Dodgers' Ramirez, energetic and healthy, swinging hot stick

Since donning the Dodger blue, Ramirez is hitting .311 since a .368 on-base percentage. (US Presswire)

LOS ANGELES -- He resides in the corner of the home clubhouse in Dodger Stadium, hanging his belongings in a locker that is out of the way and almost unnoticeable.

But what Hanley Ramirez has done in the month since the Marlins shipped him west is anything but unnoticeable.

Over his first 26 games in Tinseltown, Ramirez has knocked in 28 runs.

With Andre Ethier having a subpar second half (.245/.323/.331 and just two homers) and with Matt Kemp having had a rough past week (1 for 21), Ramirez's bat is helping keep Los Angeles steady. He's also hitting .311 with a .368 on-base percentage for the Dodgers, as opposed to .246 and .322 over 93 games with the Marlins.

One National League general manager says Ramirez has been a completely different player with the Dodgers, and observes that his energy level -- among other things -- is much better.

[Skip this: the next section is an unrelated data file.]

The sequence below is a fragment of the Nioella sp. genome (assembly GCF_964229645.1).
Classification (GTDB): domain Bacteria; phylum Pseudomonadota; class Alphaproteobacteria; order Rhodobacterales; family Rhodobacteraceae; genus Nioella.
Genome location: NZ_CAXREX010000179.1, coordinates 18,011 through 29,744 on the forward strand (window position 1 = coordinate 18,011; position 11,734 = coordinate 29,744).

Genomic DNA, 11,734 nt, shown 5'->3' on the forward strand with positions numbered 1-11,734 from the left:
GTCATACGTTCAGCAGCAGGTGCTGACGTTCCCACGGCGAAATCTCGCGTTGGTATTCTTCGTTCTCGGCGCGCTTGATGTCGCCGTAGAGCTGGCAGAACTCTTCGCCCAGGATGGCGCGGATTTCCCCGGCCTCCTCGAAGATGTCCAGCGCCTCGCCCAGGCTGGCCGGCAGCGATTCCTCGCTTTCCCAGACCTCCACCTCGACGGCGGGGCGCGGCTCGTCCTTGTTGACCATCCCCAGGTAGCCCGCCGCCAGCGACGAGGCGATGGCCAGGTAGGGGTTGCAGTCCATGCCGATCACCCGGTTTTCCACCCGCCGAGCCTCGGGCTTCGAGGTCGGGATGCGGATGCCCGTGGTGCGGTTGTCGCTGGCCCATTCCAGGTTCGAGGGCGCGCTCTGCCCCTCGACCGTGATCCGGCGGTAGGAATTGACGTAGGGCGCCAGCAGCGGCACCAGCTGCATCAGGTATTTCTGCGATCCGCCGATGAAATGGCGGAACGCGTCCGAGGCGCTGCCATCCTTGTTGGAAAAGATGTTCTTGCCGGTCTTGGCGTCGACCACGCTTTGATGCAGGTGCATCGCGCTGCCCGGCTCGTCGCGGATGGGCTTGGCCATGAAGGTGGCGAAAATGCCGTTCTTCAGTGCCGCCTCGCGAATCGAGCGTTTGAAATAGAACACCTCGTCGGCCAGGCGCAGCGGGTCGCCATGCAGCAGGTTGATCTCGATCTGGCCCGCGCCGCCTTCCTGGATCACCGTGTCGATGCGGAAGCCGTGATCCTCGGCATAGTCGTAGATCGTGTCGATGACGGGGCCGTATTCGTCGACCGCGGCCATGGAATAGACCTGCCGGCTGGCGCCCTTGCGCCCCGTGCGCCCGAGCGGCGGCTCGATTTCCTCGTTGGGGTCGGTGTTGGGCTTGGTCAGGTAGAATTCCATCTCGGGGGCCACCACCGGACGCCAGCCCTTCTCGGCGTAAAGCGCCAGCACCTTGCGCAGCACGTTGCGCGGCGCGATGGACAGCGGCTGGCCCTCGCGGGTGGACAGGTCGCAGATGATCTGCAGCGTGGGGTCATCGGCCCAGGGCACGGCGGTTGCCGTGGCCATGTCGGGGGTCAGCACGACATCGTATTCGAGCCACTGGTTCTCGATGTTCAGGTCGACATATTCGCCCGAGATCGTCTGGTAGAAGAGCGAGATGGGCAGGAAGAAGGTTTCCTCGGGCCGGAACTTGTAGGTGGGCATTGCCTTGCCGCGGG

Ramirez's take? Among other things, he says his surgically repaired left shoulder is much better now than it was at the start of the year.

"It's getting better and better," says Ramirez, who underwent the surgery, performed by noted orthopedist Dr. James Andrews, last Sept. 15.

Ramirez says that doctors told him that he would have to endure much soreness through the initial phases of his rehabilitation, and that he would feel some degree of soreness through much of the first year.

That's what Ramirez is referring to when he says the shoulder is improving.

"Sometimes, it would slow my swing down because my shoulder wasn't 100 percent," Ramirez says. "But it's different now. No pain."

Ramirez says that the pain has significantly dissipated over the past month as he approaches the one-year anniversary of his shoulder.

"I can't complain," he says. "Everything is good."

The only drawback to the trade, he says, is that his family is back in Miami. But the Dodgers have "a good group of guys here," he says. "Everybody plays hard."

Marlins fans who remember Ramirez loafing at times in Miami should particularly enjoy that last comment.

As for Ramirez, hitting .464 with runners in scoring position since joining the Dodgers on July 25, he declines to discuss the past, preferring to only look toward the future.

A future, he hopes that includes a trip to the postseason.

"It would be my first time," he says enthusiastically.

And how much would that mean to him?

"Oh man," he says. "A lot."

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